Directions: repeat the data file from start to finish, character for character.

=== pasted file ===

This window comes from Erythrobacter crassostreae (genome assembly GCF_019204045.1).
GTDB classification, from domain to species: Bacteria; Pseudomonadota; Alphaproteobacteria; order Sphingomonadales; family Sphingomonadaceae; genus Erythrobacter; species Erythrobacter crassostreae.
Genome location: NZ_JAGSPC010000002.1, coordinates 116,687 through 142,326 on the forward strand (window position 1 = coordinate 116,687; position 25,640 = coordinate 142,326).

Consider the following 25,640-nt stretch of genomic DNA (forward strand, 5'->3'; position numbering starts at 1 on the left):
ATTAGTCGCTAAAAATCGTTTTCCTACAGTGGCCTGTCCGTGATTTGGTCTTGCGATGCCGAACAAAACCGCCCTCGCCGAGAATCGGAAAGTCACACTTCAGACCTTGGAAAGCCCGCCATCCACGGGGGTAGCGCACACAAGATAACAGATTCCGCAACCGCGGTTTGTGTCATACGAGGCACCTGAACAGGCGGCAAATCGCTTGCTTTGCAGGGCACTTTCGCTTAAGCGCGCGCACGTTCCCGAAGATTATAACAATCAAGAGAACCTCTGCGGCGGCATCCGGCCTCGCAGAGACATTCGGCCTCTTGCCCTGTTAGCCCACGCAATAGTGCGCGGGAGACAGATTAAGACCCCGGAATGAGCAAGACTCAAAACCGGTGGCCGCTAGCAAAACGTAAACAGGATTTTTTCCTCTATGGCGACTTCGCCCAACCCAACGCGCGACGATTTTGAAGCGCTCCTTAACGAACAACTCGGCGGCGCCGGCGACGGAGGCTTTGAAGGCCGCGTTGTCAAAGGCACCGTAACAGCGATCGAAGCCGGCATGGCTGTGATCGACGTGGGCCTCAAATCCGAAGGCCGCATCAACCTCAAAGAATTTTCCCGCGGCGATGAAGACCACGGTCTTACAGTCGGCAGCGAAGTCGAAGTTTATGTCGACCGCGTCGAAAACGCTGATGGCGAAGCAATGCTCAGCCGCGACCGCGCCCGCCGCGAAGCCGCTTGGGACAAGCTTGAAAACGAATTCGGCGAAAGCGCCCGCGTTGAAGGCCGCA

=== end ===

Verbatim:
This window comes from Erythrobacter crassostreae (genome assembly GCF_019204045.1).
GTDB classification, from domain to species: Bacteria; Pseudomonadota; Alphaproteobacteria; order Sphingomonadales; family Sphingomonadaceae; genus Erythrobacter; species Erythrobacter crassostreae.
Genome location: NZ_JAGSPC010000002.1, coordinates 116,687 through 142,326 on the forward strand (window position 1 = coordinate 116,687; position 25,640 = coordinate 142,326).

Consider the following 25,640-nt stretch of genomic DNA (forward strand, 5'->3'; position numbering starts at 1 on the left):
ATTAGTCGCTAAAAATCGTTTTCCTACAGTGGCCTGTCCGTGATTTGGTCTTGCGATGCCGAACAAAACCGCCCTCGCCGAGAATCGGAAAGTCACACTTCAGACCTTGGAAAGCCCGCCATCCACGGGGGTAGCGCACACAAGATAACAGATTCCGCAACCGCGGTTTGTGTCATACGAGGCACCTGAACAGGCGGCAAATCGCTTGCTTTGCAGGGCACTTTCGCTTAAGCGCGCGCACGTTCCCGAAGATTATAACAATCAAGAGAACCTCTGCGGCGGCATCCGGCCTCGCAGAGACATTCGGCCTCTTGCCCTGTTAGCCCACGCAATAGTGCGCGGGAGACAGATTAAGACCCCGGAATGAGCAAGACTCAAAACCGGTGGCCGCTAGCAAAACGTAAACAGGATTTTTTCCTCTATGGCGACTTCGCCCAACCCAACGCGCGACGATTTTGAAGCGCTCCTTAACGAACAACTCGGCGGCGCCGGCGACGGAGGCTTTGAAGGCCGCGTTGTCAAAGGCACCGTAACAGCGATCGAAGCCGGCATGGCTGTGATCGACGTGGGCCTCAAATCCGAAGGCCGCATCAACCTCAAAGAATTTTCCCGCGGCGATGAAGACCACGGTCTTACAGTCGGCAGCGAAGTCGAAGTTTATGTCGACCGCGTCGAAAACGCTGATGGCGAAGCAATGCTCAGCCGCGACCGCGCCCGCCGCGAAGCCGCTTGGGACAAGCTTGAAAACGAATTCGGCGAAAGCGCCCGCGTTGAAGGCCGCA